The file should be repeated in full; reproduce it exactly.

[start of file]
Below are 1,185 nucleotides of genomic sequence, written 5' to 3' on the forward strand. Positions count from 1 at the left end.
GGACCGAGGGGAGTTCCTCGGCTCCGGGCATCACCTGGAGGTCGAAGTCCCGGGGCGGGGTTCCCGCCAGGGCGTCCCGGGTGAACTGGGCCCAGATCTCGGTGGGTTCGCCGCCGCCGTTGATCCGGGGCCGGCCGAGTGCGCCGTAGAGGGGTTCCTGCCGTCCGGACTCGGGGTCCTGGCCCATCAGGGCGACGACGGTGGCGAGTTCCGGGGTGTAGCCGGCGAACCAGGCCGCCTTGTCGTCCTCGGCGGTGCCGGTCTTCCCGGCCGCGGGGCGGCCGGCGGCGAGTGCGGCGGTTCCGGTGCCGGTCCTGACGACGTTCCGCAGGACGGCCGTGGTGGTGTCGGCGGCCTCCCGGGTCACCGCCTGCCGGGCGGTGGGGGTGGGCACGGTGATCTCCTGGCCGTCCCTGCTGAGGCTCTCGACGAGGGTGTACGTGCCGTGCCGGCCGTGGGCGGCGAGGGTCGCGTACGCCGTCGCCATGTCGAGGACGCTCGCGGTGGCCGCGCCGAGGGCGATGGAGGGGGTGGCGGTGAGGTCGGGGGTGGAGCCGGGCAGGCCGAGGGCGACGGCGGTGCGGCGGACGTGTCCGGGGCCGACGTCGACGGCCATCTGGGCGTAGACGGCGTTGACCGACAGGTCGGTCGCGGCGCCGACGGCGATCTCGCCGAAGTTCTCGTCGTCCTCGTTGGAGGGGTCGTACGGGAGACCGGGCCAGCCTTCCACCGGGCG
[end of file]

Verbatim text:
Below are 1,185 nucleotides of genomic sequence, written 5' to 3' on the forward strand. Positions count from 1 at the left end.
GGACCGAGGGGAGTTCCTCGGCTCCGGGCATCACCTGGAGGTCGAAGTCCCGGGGCGGGGTTCCCGCCAGGGCGTCCCGGGTGAACTGGGCCCAGATCTCGGTGGGTTCGCCGCCGCCGTTGATCCGGGGCCGGCCGAGTGCGCCGTAGAGGGGTTCCTGCCGTCCGGACTCGGGGTCCTGGCCCATCAGGGCGACGACGGTGGCGAGTTCCGGGGTGTAGCCGGCGAACCAGGCCGCCTTGTCGTCCTCGGCGGTGCCGGTCTTCCCGGCCGCGGGGCGGCCGGCGGCGAGTGCGGCGGTTCCGGTGCCGGTCCTGACGACGTTCCGCAGGACGGCCGTGGTGGTGTCGGCGGCCTCCCGGGTCACCGCCTGCCGGGCGGTGGGGGTGGGCACGGTGATCTCCTGGCCGTCCCTGCTGAGGCTCTCGACGAGGGTGTACGTGCCGTGCCGGCCGTGGGCGGCGAGGGTCGCGTACGCCGTCGCCATGTCGAGGACGCTCGCGGTGGCCGCGCCGAGGGCGATGGAGGGGGTGGCGGTGAGGTCGGGGGTGGAGCCGGGCAGGCCGAGGGCGACGGCGGTGCGGCGGACGTGTCCGGGGCCGACGTCGACGGCCATCTGGGCGTAGACGGCGTTGACCGACAGGTCGGTCGCGGCGCCGACGGCGATCTCGCCGAAGTTCTCGTCGTCCTCGTTGGAGGGGTCGTACGGGAGACCGGGCCAGCCTTCCACCGGGCG